North Carolina State University (NCSU) researchers have developed Dense Footprint Cache, a new method to boost the speed of computer applications by more than 9%.
The researchers say the speed improvement results from techniques that enable computer processors to retrieve data more efficiently, and it lets a processor's dynamic random-access memory (DRAM) cache learn over time which data the processor needs from each macroblock. The techniques enable the cache to compress the macroblock, retrieving only the relevant data, which in turn enables the cache to send data to the processor more efficiently. In addition, the new method frees up space in the cache that can be used to store other data.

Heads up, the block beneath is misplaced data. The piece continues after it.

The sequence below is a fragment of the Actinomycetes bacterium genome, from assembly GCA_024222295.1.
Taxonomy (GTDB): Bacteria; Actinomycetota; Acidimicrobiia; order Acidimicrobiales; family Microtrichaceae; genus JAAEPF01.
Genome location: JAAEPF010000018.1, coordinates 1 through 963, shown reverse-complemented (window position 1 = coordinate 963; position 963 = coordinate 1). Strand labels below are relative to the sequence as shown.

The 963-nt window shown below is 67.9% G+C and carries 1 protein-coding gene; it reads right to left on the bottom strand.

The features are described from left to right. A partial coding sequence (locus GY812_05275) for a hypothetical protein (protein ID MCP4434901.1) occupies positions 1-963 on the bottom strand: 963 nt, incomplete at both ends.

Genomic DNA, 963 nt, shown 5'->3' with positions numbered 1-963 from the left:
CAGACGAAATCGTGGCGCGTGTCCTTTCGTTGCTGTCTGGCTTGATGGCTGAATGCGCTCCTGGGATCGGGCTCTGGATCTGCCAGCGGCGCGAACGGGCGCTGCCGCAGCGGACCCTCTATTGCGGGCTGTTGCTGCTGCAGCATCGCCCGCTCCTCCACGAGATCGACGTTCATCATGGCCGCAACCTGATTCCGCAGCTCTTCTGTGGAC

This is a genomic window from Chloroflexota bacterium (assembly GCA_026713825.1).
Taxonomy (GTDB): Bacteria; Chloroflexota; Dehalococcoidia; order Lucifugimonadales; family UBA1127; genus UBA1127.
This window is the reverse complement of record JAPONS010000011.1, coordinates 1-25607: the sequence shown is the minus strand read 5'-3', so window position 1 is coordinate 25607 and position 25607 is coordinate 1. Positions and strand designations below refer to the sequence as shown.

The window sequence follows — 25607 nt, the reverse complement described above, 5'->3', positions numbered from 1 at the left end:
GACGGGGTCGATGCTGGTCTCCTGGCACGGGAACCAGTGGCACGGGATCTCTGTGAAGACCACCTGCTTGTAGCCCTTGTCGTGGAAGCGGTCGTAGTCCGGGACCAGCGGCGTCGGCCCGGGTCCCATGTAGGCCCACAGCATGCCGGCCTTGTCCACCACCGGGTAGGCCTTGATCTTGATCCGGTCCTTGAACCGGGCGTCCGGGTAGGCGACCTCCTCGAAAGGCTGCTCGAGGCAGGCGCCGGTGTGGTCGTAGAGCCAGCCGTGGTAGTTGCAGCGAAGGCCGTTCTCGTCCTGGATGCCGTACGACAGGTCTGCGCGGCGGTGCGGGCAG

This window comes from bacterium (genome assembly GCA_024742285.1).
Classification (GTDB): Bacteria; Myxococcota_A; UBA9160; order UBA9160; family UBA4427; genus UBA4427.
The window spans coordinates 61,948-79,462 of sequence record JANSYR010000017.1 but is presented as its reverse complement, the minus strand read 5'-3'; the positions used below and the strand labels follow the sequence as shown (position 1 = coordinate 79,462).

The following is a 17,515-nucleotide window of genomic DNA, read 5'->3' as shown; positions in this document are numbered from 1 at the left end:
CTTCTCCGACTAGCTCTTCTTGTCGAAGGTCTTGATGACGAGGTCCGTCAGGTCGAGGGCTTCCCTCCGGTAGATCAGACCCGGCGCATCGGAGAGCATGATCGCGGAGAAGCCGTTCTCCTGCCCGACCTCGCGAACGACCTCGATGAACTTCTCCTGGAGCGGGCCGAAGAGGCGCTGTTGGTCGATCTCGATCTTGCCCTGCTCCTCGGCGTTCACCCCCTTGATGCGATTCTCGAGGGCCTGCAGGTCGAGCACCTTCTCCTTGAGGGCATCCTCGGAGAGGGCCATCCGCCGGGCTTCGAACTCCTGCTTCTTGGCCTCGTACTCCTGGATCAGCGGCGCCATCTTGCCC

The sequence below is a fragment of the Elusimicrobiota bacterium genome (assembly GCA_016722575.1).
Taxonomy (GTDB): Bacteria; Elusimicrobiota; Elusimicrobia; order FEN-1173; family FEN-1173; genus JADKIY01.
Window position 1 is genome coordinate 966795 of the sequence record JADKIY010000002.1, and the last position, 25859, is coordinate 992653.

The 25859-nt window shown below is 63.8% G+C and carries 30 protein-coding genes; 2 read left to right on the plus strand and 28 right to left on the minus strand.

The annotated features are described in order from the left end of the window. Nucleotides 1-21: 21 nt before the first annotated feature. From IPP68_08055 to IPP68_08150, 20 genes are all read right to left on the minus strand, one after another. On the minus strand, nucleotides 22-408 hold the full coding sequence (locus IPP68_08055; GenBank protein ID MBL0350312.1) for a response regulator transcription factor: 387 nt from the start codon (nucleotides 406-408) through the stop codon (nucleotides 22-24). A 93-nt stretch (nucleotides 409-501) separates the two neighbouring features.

The researchers tested the Dense Footprint Cache in a processor and memory simulator. They ran 3 billion instructions for each application tested via the simulator, and found the new method accelerated applications by 9.5% compared to state-of-the-art competing methods for managing die-stacked DRAM.
The researchers note Dense Footprint Cache also used 4.3% less energy, and led to a significant improvement in "last-level cache miss ratios."
From NCSU News
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